Sofia Locklear is a Native American woman from the Lumbee Tribe of North Carolina, and was born and raised in Seattle, Washington, U.S.A. She received her BA from Seattle University, her MA from the University of New Mexico, and is currently a Ph.D candidate in sociology focusing on social determinants of health and race and ethnicity. Sofia strives to engage in rigorous and dynamic research and evaluation that is centered around indigenous community cultural values, needs, and ways of knowing as an effort to combat structural oppression.
Reclaiming the Narrative: Lifting indigenous voices through evaluation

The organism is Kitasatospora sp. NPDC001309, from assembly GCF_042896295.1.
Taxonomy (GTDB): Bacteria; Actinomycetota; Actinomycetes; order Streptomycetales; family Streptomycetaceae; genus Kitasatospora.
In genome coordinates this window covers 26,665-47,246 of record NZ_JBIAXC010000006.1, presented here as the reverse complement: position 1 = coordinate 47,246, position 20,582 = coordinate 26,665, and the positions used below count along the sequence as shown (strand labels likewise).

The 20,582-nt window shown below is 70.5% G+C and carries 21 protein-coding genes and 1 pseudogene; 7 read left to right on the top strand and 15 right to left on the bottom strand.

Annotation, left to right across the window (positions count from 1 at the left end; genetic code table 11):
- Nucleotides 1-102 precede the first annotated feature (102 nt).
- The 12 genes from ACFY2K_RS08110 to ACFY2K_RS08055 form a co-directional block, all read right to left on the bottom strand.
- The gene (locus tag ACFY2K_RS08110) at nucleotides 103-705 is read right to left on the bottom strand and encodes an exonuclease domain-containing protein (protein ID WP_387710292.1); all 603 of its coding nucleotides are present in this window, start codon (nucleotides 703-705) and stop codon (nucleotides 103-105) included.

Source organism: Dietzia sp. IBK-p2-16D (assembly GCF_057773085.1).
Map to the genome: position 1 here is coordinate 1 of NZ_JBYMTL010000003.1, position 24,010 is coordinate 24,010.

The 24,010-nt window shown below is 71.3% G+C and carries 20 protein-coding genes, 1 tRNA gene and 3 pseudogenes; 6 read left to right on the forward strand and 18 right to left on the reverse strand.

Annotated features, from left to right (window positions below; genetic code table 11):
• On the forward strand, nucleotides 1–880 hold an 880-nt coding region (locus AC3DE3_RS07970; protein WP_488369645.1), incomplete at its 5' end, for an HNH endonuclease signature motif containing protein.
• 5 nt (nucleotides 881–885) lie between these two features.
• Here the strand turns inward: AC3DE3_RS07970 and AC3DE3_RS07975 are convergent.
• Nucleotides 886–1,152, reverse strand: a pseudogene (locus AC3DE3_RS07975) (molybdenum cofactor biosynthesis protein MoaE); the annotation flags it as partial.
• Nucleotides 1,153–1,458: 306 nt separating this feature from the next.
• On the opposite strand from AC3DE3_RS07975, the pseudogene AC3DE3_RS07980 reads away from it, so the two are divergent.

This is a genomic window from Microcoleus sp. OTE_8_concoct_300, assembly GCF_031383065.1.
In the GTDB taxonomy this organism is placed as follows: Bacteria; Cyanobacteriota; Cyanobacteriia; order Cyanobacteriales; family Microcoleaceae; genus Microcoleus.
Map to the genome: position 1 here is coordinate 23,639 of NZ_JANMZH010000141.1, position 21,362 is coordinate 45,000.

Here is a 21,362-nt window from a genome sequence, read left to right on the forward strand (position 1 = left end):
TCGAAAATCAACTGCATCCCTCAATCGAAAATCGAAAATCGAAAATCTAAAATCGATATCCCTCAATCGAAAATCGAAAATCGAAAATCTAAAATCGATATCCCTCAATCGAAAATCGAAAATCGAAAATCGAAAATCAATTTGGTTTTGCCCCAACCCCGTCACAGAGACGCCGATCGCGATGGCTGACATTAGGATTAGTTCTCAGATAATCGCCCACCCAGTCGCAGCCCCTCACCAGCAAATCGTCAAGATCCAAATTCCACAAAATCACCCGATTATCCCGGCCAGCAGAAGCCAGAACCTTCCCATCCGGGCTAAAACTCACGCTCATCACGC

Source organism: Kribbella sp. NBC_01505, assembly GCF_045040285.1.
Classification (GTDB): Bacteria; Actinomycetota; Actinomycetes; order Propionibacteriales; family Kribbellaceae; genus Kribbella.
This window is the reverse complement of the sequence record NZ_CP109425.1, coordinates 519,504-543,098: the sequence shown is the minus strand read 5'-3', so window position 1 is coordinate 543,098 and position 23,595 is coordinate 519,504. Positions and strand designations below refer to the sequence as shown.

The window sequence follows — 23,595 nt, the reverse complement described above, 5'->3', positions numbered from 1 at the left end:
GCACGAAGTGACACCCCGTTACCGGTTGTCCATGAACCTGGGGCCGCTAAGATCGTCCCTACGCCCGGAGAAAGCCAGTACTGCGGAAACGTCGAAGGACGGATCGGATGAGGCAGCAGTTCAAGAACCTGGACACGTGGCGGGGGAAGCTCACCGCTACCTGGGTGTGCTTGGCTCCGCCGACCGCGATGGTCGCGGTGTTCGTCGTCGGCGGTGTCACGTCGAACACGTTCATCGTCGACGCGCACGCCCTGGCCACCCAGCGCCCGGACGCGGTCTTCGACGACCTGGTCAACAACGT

The Urban Indian Health Institute (UIHI) recognizes evaluation as an indigenous value, and is in the process of creating an indigenous evaluation framework that is inclusive of American Indians and Alaskan Natives living in urban settings. This framework includes the core values of decolonizing data, centering of community, resiliency and strength based, and the recognition that community is created wherever indigenous people are, with the goal to use evaluation as a tool that lifts the stories of our indigenous communities, recognizes the interconnectedness with our environment, highlights the importance of indigenous ways of knowing, and pushes back on the white heteronormative patriarchal scripts that often seeks to erase Native identities and histories. With this is in mind, the Urban Indian Health Institute funds four community grants every year to varying urban Indian health programs. As a part of our indigenous evaluation framework, grantees are asked to submit a qualitative photo narrative project that shares their story in a way that best represents their truths. With permission, photo narrative projects will be shared as an example of how UIHI seeks to implement indigenous evaluation while meeting the demands of federal funders and raising the voices of the indigenous people we serve.